I put off the shingles for as long as I could. While doing this step I was constantly reminded of the words of my wise old roofer: “I drop a chalk line every two courses to make sure everything is parallel.” It would be a good idea to scribe such lines before assembling the roof, but if not, pay careful attention to keep the spacing of the shingles parallel and even. I coated the shingles with a light coat of decoupage to keep the shingles and the cap shingles from curling then sprayed the roof with Model Master Panzer Gray 36076. The box gutters supplied were not long enough on two sides and warped when painted for an unknown reason. I used square white strip wood with the dark gutter drawn with a Sharpie. I painted the annex roof with black gesso and sprinkled cinders over that.

Finally, I pondered the stairs instructions for a long time and then went my own way. The stairs make the model. They are delicate enough to look like the prototype grating, yet when assembled are sturdy enough to support themselves. I made a simple soldering jig by using the stair stringers as a guide; i.e., drilling through the holes in the stair stringer pieces for the first and second flights and soldered the railings from 0.020 half hard brass wires leaving enough excess at the ends to allow mating the two stair sections and inserting the upper end into the building.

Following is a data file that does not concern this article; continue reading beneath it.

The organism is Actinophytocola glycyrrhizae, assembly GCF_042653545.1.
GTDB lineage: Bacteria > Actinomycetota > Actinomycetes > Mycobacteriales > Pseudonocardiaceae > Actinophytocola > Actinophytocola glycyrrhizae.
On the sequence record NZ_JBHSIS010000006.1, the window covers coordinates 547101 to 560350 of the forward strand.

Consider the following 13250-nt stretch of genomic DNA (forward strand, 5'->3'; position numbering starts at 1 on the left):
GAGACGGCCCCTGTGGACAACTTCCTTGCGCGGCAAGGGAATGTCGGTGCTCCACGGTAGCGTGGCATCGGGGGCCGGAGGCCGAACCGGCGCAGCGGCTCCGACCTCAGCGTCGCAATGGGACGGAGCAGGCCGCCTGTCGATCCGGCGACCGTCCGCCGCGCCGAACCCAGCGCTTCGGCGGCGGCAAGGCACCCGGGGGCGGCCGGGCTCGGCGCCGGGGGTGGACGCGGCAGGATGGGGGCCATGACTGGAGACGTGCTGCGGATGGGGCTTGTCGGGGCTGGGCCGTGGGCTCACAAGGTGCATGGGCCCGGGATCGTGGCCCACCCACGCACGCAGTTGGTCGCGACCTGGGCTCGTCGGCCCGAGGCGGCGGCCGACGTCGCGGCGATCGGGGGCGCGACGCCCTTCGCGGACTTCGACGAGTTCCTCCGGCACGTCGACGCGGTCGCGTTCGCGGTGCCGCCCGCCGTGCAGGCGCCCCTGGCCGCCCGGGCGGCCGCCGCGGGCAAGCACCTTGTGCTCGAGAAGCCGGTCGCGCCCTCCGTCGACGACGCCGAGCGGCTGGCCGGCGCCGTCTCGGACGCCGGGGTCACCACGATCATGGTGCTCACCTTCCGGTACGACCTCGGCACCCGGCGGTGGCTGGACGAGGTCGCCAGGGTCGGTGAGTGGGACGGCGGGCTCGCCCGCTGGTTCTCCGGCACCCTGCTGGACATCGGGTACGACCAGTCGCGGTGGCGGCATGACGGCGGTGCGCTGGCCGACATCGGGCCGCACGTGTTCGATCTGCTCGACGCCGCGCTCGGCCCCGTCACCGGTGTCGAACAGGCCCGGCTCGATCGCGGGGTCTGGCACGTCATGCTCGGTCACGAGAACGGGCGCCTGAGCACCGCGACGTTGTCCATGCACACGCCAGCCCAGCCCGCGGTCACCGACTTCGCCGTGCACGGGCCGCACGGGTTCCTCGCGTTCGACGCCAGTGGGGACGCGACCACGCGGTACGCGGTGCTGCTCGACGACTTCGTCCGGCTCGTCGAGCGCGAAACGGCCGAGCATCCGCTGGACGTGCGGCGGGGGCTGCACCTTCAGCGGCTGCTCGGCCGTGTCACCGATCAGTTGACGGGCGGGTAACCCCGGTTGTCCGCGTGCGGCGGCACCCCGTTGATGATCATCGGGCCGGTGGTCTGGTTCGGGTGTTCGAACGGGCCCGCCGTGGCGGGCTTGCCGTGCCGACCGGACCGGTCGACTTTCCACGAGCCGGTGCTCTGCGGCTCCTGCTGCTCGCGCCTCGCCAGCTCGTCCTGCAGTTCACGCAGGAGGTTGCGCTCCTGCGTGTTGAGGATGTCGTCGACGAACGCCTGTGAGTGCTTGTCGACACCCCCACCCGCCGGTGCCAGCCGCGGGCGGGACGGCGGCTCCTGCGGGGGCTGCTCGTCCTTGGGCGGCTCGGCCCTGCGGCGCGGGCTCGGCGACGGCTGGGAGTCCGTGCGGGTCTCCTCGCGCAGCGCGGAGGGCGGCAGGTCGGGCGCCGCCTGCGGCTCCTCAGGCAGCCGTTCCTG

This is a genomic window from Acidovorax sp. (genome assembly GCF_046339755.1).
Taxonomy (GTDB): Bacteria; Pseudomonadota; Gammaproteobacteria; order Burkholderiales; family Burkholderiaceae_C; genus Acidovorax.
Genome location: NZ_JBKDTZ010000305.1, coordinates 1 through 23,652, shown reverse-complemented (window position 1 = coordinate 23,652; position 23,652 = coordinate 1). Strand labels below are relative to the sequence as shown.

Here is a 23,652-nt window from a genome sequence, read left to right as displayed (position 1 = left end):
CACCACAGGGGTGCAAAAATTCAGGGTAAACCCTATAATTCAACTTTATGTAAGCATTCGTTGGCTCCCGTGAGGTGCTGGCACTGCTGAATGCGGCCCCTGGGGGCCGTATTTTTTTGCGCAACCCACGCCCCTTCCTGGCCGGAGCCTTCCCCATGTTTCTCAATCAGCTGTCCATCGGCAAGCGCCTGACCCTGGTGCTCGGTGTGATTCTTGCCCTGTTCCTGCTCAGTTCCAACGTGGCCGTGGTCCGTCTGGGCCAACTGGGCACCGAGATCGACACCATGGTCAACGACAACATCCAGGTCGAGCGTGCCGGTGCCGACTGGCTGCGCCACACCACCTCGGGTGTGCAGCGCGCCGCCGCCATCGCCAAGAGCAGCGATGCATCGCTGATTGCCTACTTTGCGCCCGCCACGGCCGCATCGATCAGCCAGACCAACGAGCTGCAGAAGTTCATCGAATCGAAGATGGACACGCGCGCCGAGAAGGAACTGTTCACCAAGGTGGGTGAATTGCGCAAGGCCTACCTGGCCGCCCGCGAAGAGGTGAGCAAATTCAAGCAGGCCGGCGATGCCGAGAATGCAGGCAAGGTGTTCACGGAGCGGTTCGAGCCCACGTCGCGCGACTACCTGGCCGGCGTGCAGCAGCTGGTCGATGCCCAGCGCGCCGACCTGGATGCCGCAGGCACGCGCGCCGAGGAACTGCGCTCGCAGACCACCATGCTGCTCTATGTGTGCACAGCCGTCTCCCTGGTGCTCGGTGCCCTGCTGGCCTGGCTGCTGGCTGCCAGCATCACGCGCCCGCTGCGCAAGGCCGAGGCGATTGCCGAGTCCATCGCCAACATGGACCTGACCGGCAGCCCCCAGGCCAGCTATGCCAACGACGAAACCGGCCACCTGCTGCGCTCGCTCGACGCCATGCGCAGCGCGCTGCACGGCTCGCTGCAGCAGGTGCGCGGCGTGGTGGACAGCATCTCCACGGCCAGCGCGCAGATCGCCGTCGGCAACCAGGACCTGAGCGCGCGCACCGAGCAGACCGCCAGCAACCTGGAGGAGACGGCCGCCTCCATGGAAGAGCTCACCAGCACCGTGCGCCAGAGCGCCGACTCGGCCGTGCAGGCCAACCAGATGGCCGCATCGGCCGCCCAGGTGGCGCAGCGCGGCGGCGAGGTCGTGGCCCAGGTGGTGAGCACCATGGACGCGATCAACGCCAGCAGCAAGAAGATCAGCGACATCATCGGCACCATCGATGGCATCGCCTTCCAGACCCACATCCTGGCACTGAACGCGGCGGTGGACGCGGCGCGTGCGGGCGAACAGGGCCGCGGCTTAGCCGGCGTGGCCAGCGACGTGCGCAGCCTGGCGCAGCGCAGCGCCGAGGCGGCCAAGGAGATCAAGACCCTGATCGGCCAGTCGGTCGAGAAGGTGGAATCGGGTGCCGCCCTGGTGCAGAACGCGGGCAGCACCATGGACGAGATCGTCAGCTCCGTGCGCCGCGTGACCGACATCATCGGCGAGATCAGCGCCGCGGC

The micro plywood frame pieces have some inscrutable cutouts that may be required for N or HO scale. I simply stacked two stair step pieces onto the stringers being careful to keep the inside and outside assemblies correctly referenced versus the building. When all steps and landings had been inserted I carried the upper outside stringer over the end of the lower frame, notching the risers as required. I butt-joined the inside upper stringer to the lower one as shown in the underside photo (Figure 5), keeping as close to a 90º angle as possible. I attached the railings and joined them at the junction between the upper and lower rails. Paint is Panzer gray. I also installed a plate across the end of the top landing.